WASHINGTON—Leaders of some of the largest religious communities in the United States have joined together in an open letter to all Americans to voice their shared concern for marriage and religious freedom.
The letter, titled “Marriage and Religious Freedom: Fundamental Goods That Stand or Fall Together,” was released January 12. It can be found at www.usccb.org/issues-and-action/marriage-and-family/marriage/promotion-and-defense-of-marriage/ecumenical-and-interreligious-activities.cfm. Signatories include leaders from Anglican, Baptist, Catholic, Evangelical, Jewish, Lutheran, Mormon, and Pentecostal communities in the United States.
Cardinal-designate Timothy Dolan, archbishop of New York and president of the United States Conference of Catholic Bishops, was one of the four signing Catholic bishops.
“Marriage and religious liberty are at a crisis point in the United States,” he said. “This letter is a sign of hope. Not only are tens of millions of believing citizens represented in the letter’s signatories, but the letter itself testifies to the growing and shared awareness of just how important marriage and religious freedom are to the well being of our country. The letter makes a compelling argument that needs to be heard by all of us, especially those in positions of authority: anyone truly concerned with religious freedom must also be a defender of marriage’s perennial definition.”
In the letter, the leaders counter a common claim that the principal threat to religious freedom is the possibility of ministers being forced to officiate same-sex “weddings.”
The leaders wrote: “We believe the most urgent peril is this: forcing or pressuring both individuals and religious organizations—throughout their operations, well beyond religious ceremonies—to treat same-sex sexual conduct as the moral equivalent of marital sexual conduct.There is no doubt that the many people and groups whose moral and religious convictions forbid same-sex sexual conduct will resist the compulsion of the law, and church-state conflicts will result.”
They added that “these conflicts bear serious consequences.”
“They will arise in a broad range of legal contexts, because altering the civil definition of ‘marriage’ does not change one law, but hundreds, even thousands, at once.By a single stroke, every law where rights depend on marital status—such as employment discrimination, employment benefits, adoption, education, healthcare, elder care, housing, property, and taxation—will change so that same-sex sexual relationships must be treated as if they were marriage. That requirement, in turn, will apply to religious people and groups in the ordinary course of their many private or public occupations and ministries—including running schools, hospitals, nursing homes and other housing facilities, providing adoption and counseling services, and many others,” they said.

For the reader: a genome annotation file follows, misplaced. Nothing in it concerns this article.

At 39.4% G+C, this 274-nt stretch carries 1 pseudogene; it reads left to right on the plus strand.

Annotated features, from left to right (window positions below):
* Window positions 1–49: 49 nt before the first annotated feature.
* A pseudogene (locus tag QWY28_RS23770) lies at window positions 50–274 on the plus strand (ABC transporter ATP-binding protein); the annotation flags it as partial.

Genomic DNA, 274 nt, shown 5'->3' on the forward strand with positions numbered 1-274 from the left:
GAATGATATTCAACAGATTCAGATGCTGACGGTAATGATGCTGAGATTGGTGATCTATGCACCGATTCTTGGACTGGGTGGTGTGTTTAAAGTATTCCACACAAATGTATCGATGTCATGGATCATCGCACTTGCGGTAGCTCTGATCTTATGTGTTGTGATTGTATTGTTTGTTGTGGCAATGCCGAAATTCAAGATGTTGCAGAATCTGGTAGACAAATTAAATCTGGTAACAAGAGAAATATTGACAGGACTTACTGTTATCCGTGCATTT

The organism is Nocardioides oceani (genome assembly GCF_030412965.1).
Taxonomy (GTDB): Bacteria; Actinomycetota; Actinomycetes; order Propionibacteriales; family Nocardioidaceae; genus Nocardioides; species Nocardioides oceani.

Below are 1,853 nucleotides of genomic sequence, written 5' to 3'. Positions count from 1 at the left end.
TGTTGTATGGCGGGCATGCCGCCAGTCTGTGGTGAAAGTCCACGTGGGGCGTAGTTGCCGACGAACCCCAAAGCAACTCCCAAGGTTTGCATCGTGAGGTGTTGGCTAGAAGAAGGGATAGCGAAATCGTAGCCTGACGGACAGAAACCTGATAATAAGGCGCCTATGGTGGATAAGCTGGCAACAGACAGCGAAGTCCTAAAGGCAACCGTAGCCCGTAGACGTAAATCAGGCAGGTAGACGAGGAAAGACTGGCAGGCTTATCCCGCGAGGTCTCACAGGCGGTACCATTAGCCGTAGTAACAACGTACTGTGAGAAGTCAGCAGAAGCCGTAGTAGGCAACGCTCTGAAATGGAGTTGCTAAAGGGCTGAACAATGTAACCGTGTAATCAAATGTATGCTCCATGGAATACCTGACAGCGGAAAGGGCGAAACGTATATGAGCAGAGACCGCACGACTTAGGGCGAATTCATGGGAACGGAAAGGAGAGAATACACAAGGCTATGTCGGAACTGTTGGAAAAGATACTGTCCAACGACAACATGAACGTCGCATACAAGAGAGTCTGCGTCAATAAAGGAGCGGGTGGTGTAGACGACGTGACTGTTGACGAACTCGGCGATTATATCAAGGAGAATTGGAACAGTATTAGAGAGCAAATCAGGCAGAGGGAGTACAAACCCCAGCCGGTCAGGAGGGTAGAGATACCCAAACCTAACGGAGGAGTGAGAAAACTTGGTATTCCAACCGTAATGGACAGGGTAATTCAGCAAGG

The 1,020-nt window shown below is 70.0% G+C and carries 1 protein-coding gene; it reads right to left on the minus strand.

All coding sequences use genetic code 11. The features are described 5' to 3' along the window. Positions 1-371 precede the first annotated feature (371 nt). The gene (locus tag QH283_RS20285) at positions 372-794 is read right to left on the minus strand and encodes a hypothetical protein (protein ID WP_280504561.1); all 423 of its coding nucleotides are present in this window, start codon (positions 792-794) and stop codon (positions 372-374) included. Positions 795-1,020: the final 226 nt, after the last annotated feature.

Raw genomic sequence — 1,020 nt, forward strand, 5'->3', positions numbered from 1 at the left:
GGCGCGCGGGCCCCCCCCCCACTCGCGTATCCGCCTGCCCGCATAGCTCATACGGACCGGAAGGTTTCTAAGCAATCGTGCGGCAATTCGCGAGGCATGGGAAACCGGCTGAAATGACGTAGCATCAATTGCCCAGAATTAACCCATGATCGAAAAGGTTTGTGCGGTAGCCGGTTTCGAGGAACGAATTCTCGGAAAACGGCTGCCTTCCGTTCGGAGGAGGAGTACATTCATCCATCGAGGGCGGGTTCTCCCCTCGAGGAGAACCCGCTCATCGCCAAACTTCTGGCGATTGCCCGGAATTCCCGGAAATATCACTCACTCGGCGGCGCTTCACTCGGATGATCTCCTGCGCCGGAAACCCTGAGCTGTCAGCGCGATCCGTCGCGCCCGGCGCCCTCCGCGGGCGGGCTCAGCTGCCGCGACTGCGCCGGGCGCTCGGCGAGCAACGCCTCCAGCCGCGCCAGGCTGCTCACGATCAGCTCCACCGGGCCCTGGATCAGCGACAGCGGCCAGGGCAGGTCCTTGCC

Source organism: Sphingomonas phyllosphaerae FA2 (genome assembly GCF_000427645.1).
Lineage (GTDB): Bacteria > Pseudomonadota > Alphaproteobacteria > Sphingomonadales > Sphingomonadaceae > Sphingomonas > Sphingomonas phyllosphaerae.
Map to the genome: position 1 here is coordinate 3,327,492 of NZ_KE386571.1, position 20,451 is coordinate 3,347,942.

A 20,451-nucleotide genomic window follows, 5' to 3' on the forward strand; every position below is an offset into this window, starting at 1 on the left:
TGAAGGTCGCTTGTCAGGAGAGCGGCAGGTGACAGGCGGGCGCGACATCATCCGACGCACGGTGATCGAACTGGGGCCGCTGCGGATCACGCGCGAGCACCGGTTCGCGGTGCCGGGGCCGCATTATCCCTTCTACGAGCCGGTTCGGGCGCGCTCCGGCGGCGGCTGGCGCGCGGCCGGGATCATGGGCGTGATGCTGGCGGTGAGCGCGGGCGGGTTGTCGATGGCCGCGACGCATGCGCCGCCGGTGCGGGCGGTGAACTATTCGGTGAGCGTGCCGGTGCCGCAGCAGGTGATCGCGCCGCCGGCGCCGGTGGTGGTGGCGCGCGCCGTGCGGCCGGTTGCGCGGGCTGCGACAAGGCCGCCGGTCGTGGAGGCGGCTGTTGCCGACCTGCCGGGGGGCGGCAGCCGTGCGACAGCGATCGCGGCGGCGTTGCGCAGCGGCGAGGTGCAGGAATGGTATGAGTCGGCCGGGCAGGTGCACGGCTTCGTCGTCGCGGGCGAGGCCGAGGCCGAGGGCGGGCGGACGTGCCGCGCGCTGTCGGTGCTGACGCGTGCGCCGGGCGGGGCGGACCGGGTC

The leaders warned that redefining marriage has consequences for the religious freedom of all Americans and urged civic leaders to defend marriage so as also to defend religious liberty.
“We especially urge those entrusted with the public good to support laws that uphold the time-honored definition of marriage, and so avoid threatening the religious freedom of countless institutions and citizens in this country,” the religious leaders said. “Marriage and religious freedom are both deeply woven into the fabric of this nation.”
The release of the letter comes days before the presidential proclamation for Religious Freedom Day (January 16) and a few weeks before World Marriage Day (February 12) and National Marriage Week USA (February 7-14). The letter follows a letter of shared commitment released December 6, 2010 (also available at www.usccb.org/issues-and-action/marriage-and-family/marriage/promotion-and-defense-of-marriage/ecumenical-and-interreligious-activities.cfm).
Keywords: marriage, religious liberty, United States Conference of Catholic Bishops, Archbishop Timothy Dolan, Religious Freedom Day, World Marriage Day, National Marriage Week USA
# # # # #MEDIA CONTACT:Sr. Mary Ann WalshO:202-541-3200M:301-325-7935Email
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